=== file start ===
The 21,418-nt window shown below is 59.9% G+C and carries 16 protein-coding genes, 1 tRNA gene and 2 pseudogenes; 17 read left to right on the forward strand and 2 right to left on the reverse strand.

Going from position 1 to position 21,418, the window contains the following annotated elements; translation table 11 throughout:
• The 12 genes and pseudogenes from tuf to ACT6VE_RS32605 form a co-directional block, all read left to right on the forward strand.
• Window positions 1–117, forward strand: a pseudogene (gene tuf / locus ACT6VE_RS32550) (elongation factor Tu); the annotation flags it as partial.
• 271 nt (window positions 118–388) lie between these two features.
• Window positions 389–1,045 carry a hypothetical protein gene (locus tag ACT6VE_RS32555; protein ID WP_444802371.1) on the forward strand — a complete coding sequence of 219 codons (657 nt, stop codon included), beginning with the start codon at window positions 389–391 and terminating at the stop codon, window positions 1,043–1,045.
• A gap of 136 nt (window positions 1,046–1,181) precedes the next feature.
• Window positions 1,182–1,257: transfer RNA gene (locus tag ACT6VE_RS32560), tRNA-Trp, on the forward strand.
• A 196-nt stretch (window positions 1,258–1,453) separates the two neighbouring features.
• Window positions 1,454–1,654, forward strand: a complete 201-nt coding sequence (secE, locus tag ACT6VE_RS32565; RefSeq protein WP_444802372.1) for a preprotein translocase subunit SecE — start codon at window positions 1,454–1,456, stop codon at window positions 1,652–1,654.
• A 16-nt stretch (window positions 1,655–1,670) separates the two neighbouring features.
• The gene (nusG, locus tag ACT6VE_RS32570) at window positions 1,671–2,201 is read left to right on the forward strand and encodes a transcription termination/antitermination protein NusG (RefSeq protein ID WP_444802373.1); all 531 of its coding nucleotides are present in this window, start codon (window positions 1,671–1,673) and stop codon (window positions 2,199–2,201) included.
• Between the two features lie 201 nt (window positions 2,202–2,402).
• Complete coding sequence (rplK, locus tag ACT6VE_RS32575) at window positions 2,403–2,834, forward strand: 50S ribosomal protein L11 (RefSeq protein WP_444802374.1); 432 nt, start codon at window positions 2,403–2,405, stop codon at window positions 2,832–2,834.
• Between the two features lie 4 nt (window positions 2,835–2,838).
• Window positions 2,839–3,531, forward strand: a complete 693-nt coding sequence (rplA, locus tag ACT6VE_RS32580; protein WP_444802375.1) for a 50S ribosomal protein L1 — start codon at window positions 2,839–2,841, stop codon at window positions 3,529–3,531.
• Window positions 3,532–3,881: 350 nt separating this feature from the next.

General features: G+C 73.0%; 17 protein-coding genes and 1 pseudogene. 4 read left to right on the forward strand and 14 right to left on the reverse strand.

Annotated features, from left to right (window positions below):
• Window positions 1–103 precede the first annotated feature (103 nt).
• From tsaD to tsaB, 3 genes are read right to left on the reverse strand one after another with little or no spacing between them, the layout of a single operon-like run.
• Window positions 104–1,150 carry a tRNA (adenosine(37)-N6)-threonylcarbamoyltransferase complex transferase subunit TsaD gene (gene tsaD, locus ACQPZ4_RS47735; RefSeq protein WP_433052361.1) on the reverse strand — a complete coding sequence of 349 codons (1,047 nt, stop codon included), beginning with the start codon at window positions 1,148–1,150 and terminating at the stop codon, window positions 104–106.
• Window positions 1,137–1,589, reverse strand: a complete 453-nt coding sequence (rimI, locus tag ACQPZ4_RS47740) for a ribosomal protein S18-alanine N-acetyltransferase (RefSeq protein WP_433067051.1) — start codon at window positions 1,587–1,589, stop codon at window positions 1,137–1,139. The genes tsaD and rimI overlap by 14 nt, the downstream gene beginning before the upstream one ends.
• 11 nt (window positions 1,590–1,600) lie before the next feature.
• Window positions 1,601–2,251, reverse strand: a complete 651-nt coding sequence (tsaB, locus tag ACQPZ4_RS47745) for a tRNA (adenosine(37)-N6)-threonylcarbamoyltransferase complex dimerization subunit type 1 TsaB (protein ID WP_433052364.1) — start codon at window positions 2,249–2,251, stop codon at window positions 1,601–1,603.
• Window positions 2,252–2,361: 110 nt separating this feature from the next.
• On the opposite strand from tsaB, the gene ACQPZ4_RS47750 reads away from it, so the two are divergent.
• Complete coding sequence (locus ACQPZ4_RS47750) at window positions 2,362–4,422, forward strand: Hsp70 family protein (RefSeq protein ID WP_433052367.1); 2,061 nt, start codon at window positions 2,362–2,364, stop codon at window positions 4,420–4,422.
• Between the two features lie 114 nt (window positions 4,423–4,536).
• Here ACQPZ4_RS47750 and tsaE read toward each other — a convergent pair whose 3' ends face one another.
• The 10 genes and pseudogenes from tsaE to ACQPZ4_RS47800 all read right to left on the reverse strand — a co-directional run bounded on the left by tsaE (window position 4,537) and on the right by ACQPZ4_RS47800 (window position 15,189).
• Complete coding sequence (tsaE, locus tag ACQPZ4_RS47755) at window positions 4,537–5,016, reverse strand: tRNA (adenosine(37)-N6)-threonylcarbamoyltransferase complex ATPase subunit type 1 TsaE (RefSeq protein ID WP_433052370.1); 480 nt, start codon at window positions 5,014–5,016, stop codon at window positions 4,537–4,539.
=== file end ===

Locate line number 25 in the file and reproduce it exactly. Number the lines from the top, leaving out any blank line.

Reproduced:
• Window positions 1,601–2,251, reverse strand: a complete 651-nt coding sequence (tsaB, locus tag ACQPZ4_RS47745) for a tRNA (adenosine(37)-N6)-threonylcarbamoyltransferase complex dimerization subunit type 1 TsaB (protein ID WP_433052364.1) — start codon at window positions 2,249–2,251, stop codon at window positions 1,601–1,603.